I encountered a strange thing recently.  Turns out when you tokenize a string (the act of splitting up consecutive letters by a delimiter) in MEL scripting, it doesn’t remember empty strings.  This can be a problem when you need to have the same number of elements in an array, but it resizes to an arbitrary count.

For example, using the MEL tokenize command, the string “d,s,e,,,d” would be split into an array of only four elements {“d” “s” “e” “d”}.  If you wanted to return the empty values, the method as it stands would not do this.

I’ve authored a small function that will return empty strings.  In the aforementioned example, it would return {“d” “s” “e” “” “” “d”}.   The command is called “RealTokenize.”

global proc string[] RealTokenize(string $CurStr, string $Delim) {
	//Author: Nick Pisca 2010 0001d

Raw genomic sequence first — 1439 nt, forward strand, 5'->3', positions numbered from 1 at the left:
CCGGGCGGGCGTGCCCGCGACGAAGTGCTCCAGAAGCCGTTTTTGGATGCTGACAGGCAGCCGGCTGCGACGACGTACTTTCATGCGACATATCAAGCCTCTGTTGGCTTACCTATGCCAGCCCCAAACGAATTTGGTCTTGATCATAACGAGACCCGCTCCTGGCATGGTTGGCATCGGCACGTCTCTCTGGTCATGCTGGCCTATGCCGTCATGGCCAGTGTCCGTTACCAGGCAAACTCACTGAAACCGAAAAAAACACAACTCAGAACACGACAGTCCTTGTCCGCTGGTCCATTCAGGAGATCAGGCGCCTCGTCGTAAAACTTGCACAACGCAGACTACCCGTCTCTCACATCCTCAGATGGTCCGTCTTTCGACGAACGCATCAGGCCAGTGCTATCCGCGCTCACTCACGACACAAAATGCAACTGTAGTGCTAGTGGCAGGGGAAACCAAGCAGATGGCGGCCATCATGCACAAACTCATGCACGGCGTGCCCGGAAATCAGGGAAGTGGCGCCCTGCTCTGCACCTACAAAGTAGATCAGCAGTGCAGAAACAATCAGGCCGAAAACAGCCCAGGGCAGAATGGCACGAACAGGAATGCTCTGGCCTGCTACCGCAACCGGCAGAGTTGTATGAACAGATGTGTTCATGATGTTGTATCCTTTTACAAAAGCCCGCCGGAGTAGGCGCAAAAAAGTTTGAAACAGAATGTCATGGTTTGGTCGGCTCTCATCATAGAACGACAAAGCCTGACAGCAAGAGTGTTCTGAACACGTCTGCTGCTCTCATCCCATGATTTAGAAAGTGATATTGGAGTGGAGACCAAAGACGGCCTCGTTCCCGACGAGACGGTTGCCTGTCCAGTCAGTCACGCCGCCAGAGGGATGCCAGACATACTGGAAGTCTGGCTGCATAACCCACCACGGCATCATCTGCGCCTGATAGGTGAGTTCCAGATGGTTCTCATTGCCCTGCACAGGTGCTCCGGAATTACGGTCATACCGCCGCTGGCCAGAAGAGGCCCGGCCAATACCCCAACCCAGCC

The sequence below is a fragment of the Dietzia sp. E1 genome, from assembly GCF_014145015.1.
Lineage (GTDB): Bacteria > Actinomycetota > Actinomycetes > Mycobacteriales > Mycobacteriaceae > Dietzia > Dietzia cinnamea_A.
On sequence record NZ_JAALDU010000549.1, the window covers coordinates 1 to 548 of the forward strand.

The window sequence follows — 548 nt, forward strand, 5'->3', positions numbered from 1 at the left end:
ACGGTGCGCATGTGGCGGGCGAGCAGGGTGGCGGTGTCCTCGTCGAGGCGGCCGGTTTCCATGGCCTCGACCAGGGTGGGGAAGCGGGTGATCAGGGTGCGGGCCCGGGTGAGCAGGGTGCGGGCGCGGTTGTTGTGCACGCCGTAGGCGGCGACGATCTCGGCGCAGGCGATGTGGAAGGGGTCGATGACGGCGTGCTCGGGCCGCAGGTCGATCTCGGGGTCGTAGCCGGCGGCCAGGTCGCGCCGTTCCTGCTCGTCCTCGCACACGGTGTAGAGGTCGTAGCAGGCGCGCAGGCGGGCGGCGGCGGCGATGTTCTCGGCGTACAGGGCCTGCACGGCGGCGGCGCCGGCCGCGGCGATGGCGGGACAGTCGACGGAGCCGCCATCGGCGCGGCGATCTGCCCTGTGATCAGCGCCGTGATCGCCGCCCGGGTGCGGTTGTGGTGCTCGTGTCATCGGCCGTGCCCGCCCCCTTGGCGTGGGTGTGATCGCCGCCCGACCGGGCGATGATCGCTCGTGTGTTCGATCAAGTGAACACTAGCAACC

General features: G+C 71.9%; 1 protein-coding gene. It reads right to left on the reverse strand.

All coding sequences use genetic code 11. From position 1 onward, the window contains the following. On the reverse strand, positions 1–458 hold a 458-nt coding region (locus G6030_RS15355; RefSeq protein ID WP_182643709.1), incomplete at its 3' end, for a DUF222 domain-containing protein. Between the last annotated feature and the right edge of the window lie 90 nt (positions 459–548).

//string $CurStr = "d,s,d,s,,,,e"; string $Delim = ",";
	//RealTokenize "d,s,d,,,e,e" ",";
	string $PartString;
	string $TempArr[];
	int $t = 0;
	for ($x=1;$x<size($CurStr)+1;$x++) {
		string $CurLetter = `substring $CurStr $x $x`;
		if ($CurLetter == $Delim) {
			$TempArr[$t] = $PartString;
			$PartString = "";
		} else {
			$PartString = $PartString + $CurLetter;
	return $TempArr;

This subroutine is pretty simple to use and unlike “tokenize,” it doesn’t use that dumb syntax that returns the “count” of elements.  I never understood why anyone would use that functionality, considering you can just “size” the array after relimiting the string.  Enjoy.